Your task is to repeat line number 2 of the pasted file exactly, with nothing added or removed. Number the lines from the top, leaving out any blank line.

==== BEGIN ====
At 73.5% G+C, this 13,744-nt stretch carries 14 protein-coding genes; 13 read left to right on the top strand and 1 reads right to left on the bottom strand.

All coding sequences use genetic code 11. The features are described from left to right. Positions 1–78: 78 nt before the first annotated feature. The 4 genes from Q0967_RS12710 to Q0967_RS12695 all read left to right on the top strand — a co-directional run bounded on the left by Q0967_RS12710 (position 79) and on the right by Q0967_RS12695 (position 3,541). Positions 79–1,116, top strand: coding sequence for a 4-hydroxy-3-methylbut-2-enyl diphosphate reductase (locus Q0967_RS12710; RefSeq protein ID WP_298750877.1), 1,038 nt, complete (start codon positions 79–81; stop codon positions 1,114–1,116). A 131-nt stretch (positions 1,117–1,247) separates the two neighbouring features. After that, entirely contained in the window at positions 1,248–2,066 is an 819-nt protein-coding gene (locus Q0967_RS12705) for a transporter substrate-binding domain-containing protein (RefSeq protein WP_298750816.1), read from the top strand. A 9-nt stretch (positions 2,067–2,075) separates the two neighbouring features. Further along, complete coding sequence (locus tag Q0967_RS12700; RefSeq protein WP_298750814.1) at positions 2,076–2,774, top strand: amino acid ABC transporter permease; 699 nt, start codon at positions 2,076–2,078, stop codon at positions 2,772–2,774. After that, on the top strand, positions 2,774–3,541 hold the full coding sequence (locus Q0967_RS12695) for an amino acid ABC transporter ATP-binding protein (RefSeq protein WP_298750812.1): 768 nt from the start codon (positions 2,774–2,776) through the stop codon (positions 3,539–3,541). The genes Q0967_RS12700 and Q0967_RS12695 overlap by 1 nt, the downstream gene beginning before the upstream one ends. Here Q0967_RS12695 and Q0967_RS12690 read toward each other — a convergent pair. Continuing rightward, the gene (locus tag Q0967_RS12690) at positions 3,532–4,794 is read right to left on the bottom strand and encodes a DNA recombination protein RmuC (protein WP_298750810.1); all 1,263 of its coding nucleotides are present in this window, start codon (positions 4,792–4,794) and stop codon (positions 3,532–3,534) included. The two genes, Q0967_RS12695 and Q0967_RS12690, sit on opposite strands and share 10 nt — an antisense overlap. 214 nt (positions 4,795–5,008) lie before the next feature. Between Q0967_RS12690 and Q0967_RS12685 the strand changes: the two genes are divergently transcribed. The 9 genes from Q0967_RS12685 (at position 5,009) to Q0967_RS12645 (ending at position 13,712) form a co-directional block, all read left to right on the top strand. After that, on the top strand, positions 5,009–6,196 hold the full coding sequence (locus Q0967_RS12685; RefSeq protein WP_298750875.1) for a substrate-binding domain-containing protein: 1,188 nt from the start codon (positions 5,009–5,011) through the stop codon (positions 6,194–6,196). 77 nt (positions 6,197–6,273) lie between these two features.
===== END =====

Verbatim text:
All coding sequences use genetic code 11. The features are described from left to right. Positions 1–78: 78 nt before the first annotated feature. The 4 genes from Q0967_RS12710 to Q0967_RS12695 all read left to right on the top strand — a co-directional run bounded on the left by Q0967_RS12710 (position 79) and on the right by Q0967_RS12695 (position 3,541). Positions 79–1,116, top strand: coding sequence for a 4-hydroxy-3-methylbut-2-enyl diphosphate reductase (locus Q0967_RS12710; RefSeq protein ID WP_298750877.1), 1,038 nt, complete (start codon positions 79–81; stop codon positions 1,114–1,116). A 131-nt stretch (positions 1,117–1,247) separates the two neighbouring features. After that, entirely contained in the window at positions 1,248–2,066 is an 819-nt protein-coding gene (locus Q0967_RS12705) for a transporter substrate-binding domain-containing protein (RefSeq protein WP_298750816.1), read from the top strand. A 9-nt stretch (positions 2,067–2,075) separates the two neighbouring features. Further along, complete coding sequence (locus tag Q0967_RS12700; RefSeq protein WP_298750814.1) at positions 2,076–2,774, top strand: amino acid ABC transporter permease; 699 nt, start codon at positions 2,076–2,078, stop codon at positions 2,772–2,774. After that, on the top strand, positions 2,774–3,541 hold the full coding sequence (locus Q0967_RS12695) for an amino acid ABC transporter ATP-binding protein (RefSeq protein WP_298750812.1): 768 nt from the start codon (positions 2,774–2,776) through the stop codon (positions 3,539–3,541). The genes Q0967_RS12700 and Q0967_RS12695 overlap by 1 nt, the downstream gene beginning before the upstream one ends. Here Q0967_RS12695 and Q0967_RS12690 read toward each other — a convergent pair. Continuing rightward, the gene (locus tag Q0967_RS12690) at positions 3,532–4,794 is read right to left on the bottom strand and encodes a DNA recombination protein RmuC (protein WP_298750810.1); all 1,263 of its coding nucleotides are present in this window, start codon (positions 4,792–4,794) and stop codon (positions 3,532–3,534) included. The two genes, Q0967_RS12695 and Q0967_RS12690, sit on opposite strands and share 10 nt — an antisense overlap. 214 nt (positions 4,795–5,008) lie before the next feature. Between Q0967_RS12690 and Q0967_RS12685 the strand changes: the two genes are divergently transcribed. The 9 genes from Q0967_RS12685 (at position 5,009) to Q0967_RS12645 (ending at position 13,712) form a co-directional block, all read left to right on the top strand. After that, on the top strand, positions 5,009–6,196 hold the full coding sequence (locus Q0967_RS12685; RefSeq protein WP_298750875.1) for a substrate-binding domain-containing protein: 1,188 nt from the start codon (positions 5,009–5,011) through the stop codon (positions 6,194–6,196). 77 nt (positions 6,197–6,273) lie between these two features.